10. HUSTON HAD TO GO THROUGH A LOT TO GET INTO CHARACTER.

''Morticia has a shape only a cartoonist can draw,'' Sonnenfeld told Entertainment Weekly, ''so we lashed Anjelica into a metal corset that created this hips-and-waist thing I've never seen any woman have in reality.'' The role also required Huston to get gauze eye lifts, neck tucks, and fake nails daily. ''Come afternoon, I could be prone to a really good headache from my various bondages,'' she told EW. ''And because I couldn't lie down (in the corset) or rest, it was fairly exhausting.''

11. THE COMPANY FINANCING THE MOVIE SOLD IT WHILE IT WAS BEING FILMED.

Because Orion Pictures had the rights to The Addams Family, they were the ones responsible for financing and potentially releasing the movie. Even though there were some budget concerns, selling the movie to another company was something Rudin and Sonnenfeld had not even considered. But three-quarters of the way through filming, Rudin was informed that Orion had sold the movie to Paramount by Hollywood Reporter writer Andrea King. Even though Rudin was also working on a movie at the time with Paramount, in addition with having phone conversations daily with Orion over The Addams Family, he had absolutely no idea.

12. "VALLEY BOYS" CUT THE BIG MUSICAL NUMBER.

Initially "The Mamushka" scene was much longer, and it featured Gomez and Fester singing about brotherly love. Even though Broadway veterans were hired to write the traditional Addams clan number, most of the scene was cut because a California test audience mostly composed of 16- to 32-year-old white males didn't care for it.

13. THE STUDIOS WERE SUED AS SOON AS THE MOVIE CAME OUT.

David Levy, the executive producer of the old Addams Family TV series, sued Paramount and Orion after the movie was released to surprising commercial success. Levy claimed that too many of his ideas, which were originally from his show and not from the Charles Addams cartoons, were used in the movie. Levy, who still owned the rights to the TV show, created specific character quirks and concepts that were used in the movie, such as Gomez' love of blowing up toy trains, and Thing being a disembodied hand, as opposed to being a normal background character in the cartoons. Paramount and Levy ultimately settled out of court.

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These Sparrows Have Been Singing the Same Songs for 1500 Years
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iStock

Swamp sparrows are creatures of habit—so much so that they’ve been chirping out the same few tunes for more than 1500 years, Science magazine reports.

These findings, published in the journal Nature Communications, resulted from an analysis of the songs of 615 adult male swamp sparrows found in six different areas of the northeastern U.S. Researchers learned that young swamp sparrows pick up these songs from the adults around them and are able to mimic the notes with astounding accuracy.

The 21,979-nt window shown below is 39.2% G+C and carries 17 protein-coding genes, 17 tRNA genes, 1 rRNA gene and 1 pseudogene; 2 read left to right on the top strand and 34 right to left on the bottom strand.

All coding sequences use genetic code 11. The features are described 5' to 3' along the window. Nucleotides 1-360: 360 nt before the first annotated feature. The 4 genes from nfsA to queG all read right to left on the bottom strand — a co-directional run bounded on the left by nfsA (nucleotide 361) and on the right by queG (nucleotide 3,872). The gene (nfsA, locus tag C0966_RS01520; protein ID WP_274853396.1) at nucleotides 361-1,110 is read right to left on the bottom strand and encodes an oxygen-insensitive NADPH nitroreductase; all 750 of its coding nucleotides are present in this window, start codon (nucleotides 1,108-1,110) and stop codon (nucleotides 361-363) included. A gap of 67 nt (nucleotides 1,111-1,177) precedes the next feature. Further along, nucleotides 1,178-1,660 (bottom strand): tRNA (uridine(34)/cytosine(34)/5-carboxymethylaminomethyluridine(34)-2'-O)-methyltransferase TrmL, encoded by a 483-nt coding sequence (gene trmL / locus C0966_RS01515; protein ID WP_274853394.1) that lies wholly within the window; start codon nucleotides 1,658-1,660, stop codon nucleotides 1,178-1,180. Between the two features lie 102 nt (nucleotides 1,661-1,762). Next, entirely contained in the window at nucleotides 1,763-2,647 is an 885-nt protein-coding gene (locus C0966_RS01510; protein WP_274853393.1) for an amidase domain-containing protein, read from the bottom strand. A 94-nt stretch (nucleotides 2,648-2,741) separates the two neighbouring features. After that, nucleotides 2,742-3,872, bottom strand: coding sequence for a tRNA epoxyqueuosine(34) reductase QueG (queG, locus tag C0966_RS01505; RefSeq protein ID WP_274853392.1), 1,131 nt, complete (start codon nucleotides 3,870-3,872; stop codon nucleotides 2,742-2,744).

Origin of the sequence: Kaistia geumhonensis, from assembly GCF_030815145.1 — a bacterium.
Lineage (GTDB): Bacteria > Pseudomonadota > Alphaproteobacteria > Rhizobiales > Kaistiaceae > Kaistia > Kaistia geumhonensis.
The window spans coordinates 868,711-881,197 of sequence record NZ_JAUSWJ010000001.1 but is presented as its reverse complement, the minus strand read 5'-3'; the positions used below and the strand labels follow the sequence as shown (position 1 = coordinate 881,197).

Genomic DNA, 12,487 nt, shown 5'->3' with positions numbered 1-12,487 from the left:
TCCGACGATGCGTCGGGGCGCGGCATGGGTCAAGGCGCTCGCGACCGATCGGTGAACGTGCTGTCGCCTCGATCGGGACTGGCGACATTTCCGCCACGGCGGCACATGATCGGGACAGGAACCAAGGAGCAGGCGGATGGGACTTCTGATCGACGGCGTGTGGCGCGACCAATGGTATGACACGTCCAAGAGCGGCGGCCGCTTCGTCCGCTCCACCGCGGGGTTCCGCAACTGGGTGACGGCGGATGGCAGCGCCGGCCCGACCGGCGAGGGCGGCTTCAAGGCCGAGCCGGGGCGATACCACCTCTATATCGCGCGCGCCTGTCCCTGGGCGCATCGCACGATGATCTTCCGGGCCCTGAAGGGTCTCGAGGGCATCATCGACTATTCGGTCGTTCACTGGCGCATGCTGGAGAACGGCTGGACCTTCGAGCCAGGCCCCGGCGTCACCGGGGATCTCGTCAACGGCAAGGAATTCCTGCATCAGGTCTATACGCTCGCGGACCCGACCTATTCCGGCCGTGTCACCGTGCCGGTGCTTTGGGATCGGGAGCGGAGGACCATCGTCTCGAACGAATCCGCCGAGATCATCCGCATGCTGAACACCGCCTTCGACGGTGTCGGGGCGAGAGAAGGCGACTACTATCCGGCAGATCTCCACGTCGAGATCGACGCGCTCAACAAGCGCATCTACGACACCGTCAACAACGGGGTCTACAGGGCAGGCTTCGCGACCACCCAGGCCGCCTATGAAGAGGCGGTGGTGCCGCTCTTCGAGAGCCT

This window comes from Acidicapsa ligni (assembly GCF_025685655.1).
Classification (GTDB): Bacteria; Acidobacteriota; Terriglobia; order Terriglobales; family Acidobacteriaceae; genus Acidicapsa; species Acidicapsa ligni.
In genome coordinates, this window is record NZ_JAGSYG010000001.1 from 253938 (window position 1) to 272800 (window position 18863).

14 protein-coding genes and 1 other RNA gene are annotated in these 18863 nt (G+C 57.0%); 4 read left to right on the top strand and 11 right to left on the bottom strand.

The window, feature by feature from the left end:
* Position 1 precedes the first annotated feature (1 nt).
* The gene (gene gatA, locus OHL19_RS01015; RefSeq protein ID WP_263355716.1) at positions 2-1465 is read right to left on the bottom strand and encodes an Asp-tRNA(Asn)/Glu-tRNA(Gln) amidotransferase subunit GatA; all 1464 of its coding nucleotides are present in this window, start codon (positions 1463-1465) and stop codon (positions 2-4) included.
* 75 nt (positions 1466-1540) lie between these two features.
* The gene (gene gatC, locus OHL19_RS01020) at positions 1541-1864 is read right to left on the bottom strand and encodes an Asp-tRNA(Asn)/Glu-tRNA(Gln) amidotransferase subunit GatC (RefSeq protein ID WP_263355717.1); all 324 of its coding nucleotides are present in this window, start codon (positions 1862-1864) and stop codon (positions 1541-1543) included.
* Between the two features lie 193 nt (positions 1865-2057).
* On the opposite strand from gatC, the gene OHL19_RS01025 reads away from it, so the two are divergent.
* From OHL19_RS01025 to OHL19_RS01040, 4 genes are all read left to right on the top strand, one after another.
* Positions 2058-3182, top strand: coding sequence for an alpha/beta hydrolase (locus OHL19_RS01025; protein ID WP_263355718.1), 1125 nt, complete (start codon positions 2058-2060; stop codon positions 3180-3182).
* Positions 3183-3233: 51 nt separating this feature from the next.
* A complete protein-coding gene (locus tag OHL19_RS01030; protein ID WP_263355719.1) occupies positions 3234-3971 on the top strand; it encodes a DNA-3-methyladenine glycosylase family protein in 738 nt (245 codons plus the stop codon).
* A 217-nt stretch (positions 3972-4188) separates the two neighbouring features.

Here’s what one of their songs sounds like:

“We were able to show that swamp sparrows very rarely make mistakes when they learn their songs, and they don't just learn songs at random; they pick up commoner songs rather than rarer songs,” Robert Lachlan, a biologist at London’s Queen Mary University and the study’s lead author, tells National Geographic.

Put differently, the birds don’t mimic every song their elders crank out. Instead, they memorize the ones they hear most often, and scientists say this form of “conformist bias” was previously thought to be a uniquely human behavior.

Using acoustic analysis software, researchers broke down each individual note of the sparrows’ songs—160 different syllables in total—and discovered that only 2 percent of sparrows deviated from the norm. They then used a statistical method to determine how the songs would have evolved over time. With recordings from 2009 and the 1970s, they were able to estimate that the oldest swamp sparrow songs date back 1537 years on average.

The swamp sparrow’s dedication to accuracy sets the species apart from other songbirds, according to researchers. “Among songbirds, it is clear that some species of birds learn precisely, such as swamp sparrows, while others rarely learn all parts of a demonstrator’s song precisely,” they write.

According to the Audubon Guide to North American Birds, swamp sparrows are similar to other sparrows, like the Lincoln’s sparrow, song sparrow, and chipping sparrow. They’re frequently found in marshes throughout the Northeast and Midwest, as well as much of Canada. They’re known for their piercing call notes and may respond to birders who make loud squeaking sounds in their habitat.

[h/t Science magazine]

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18 Smart Products To Help You Kick Off Summer
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iStock

Whether you’re trying to spiff up your backyard barbeque or cultivate your green thumb, these summertime gadgets will help you celebrate the season from solstice to the dog days.

1. ROSÉ WINE GLASSES; $60

Rosé Wine Glass
Amazon

Why It’s Cool: Wine not? When the temperature rises and beer isn’t your thing, reach for the rosé. Riedel’s machine-blown SST (see, smell, taste) wine glasses will give the sparkly stuff ample room to breathe, making every refreshing sip worthwhile.